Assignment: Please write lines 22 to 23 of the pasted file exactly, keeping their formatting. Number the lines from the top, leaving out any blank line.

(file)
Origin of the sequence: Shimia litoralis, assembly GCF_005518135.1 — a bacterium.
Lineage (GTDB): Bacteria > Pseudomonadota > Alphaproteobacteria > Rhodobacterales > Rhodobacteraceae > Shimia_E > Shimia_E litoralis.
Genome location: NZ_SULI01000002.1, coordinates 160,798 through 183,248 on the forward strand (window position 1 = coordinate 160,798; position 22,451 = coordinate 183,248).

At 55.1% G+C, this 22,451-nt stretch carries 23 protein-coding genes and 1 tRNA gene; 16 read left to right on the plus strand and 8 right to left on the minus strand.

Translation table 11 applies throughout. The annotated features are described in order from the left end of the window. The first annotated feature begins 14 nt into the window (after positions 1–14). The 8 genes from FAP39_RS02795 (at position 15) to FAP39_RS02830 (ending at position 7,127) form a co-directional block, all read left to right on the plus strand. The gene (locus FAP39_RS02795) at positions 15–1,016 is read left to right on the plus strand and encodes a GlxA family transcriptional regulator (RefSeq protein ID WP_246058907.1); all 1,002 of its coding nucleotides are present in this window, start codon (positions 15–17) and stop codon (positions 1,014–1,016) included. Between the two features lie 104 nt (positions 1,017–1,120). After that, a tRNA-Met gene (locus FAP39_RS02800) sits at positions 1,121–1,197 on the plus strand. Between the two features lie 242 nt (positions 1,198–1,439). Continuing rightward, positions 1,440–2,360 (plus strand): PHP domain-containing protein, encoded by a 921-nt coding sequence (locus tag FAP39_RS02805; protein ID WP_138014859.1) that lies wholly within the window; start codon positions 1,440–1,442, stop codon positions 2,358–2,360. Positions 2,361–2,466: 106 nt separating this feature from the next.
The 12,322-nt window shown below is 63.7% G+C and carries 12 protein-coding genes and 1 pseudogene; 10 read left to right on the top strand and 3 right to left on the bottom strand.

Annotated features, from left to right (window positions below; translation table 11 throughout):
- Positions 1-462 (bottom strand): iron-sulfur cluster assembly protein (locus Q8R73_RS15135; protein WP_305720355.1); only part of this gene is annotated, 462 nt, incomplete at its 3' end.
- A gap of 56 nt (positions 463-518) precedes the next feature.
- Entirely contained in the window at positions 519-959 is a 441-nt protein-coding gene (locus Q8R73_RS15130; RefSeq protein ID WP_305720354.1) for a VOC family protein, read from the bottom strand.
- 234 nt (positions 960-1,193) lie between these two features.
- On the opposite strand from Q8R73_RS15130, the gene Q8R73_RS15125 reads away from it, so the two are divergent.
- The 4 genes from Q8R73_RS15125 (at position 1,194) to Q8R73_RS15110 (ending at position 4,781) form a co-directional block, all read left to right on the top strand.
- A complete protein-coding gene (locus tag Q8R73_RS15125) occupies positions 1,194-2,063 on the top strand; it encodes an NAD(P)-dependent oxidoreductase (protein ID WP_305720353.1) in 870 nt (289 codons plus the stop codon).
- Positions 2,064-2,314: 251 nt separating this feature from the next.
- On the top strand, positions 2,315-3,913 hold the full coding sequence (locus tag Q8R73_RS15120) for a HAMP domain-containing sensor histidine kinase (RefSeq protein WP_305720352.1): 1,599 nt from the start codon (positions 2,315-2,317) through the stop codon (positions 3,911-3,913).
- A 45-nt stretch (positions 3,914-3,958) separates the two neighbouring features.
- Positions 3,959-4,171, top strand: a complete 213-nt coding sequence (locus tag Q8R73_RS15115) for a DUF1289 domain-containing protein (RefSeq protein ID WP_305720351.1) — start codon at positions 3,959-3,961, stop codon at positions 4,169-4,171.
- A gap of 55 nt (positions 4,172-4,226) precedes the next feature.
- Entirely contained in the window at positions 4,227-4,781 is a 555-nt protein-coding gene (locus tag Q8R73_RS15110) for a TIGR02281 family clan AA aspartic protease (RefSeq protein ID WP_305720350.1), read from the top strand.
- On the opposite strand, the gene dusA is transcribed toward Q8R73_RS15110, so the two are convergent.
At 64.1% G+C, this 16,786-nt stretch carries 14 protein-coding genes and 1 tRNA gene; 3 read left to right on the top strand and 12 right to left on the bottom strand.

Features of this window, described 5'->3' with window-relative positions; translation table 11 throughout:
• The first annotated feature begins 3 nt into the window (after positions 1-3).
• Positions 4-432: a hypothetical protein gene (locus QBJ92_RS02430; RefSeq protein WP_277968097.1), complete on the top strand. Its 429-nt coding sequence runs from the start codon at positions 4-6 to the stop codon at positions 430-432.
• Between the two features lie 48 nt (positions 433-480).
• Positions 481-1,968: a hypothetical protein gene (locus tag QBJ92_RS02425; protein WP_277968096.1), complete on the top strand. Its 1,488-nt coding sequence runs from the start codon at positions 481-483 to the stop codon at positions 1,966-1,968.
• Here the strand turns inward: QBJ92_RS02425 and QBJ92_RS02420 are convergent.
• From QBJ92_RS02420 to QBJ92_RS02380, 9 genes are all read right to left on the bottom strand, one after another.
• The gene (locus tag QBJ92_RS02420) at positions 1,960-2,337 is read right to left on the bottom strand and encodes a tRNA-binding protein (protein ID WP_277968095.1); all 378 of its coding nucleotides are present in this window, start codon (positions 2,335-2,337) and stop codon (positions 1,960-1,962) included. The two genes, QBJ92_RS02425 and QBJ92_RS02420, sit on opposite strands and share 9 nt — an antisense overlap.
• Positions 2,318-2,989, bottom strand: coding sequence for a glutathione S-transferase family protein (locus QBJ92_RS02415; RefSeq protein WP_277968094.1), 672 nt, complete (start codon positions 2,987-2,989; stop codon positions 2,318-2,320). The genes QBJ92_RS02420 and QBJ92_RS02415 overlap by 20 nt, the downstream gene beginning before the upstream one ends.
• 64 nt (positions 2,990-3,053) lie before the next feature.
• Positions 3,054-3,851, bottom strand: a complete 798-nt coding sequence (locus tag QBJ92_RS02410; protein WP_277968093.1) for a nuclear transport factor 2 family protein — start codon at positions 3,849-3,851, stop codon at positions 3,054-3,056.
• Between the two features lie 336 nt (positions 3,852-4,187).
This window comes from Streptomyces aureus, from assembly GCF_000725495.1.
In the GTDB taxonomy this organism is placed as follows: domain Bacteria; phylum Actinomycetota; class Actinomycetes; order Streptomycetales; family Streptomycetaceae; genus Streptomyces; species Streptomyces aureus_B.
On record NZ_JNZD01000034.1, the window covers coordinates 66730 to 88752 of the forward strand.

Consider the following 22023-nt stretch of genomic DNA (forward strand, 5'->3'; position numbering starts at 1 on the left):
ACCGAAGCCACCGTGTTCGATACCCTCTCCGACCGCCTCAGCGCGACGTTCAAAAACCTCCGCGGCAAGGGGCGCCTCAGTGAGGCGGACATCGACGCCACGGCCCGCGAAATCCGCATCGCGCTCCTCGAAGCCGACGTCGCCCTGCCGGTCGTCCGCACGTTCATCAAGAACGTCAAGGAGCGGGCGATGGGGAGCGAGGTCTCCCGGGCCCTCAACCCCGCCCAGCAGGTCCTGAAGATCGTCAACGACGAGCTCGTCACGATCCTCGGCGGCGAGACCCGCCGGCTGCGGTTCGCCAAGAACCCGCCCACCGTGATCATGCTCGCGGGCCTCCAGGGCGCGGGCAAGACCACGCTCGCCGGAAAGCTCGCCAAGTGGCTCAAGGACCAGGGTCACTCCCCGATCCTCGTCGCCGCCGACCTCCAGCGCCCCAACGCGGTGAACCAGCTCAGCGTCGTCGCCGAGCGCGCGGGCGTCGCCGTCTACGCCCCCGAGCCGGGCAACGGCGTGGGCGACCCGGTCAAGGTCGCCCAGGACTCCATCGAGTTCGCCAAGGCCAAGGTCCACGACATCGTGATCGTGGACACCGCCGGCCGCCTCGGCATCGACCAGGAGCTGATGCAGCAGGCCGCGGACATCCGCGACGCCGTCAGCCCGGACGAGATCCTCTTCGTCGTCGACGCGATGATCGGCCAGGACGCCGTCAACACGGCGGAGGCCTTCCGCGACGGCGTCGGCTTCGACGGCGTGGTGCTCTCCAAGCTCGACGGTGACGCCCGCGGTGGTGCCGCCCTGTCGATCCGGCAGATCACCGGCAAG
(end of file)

At 64.1% G+C, this 16,786-nt stretch carries 14 protein-coding genes and 1 tRNA gene; 3 read left to right on the top strand and 12 right to left on the bottom strand.

Features of this window, described 5'->3' with window-relative positions; translation table 11 throughout: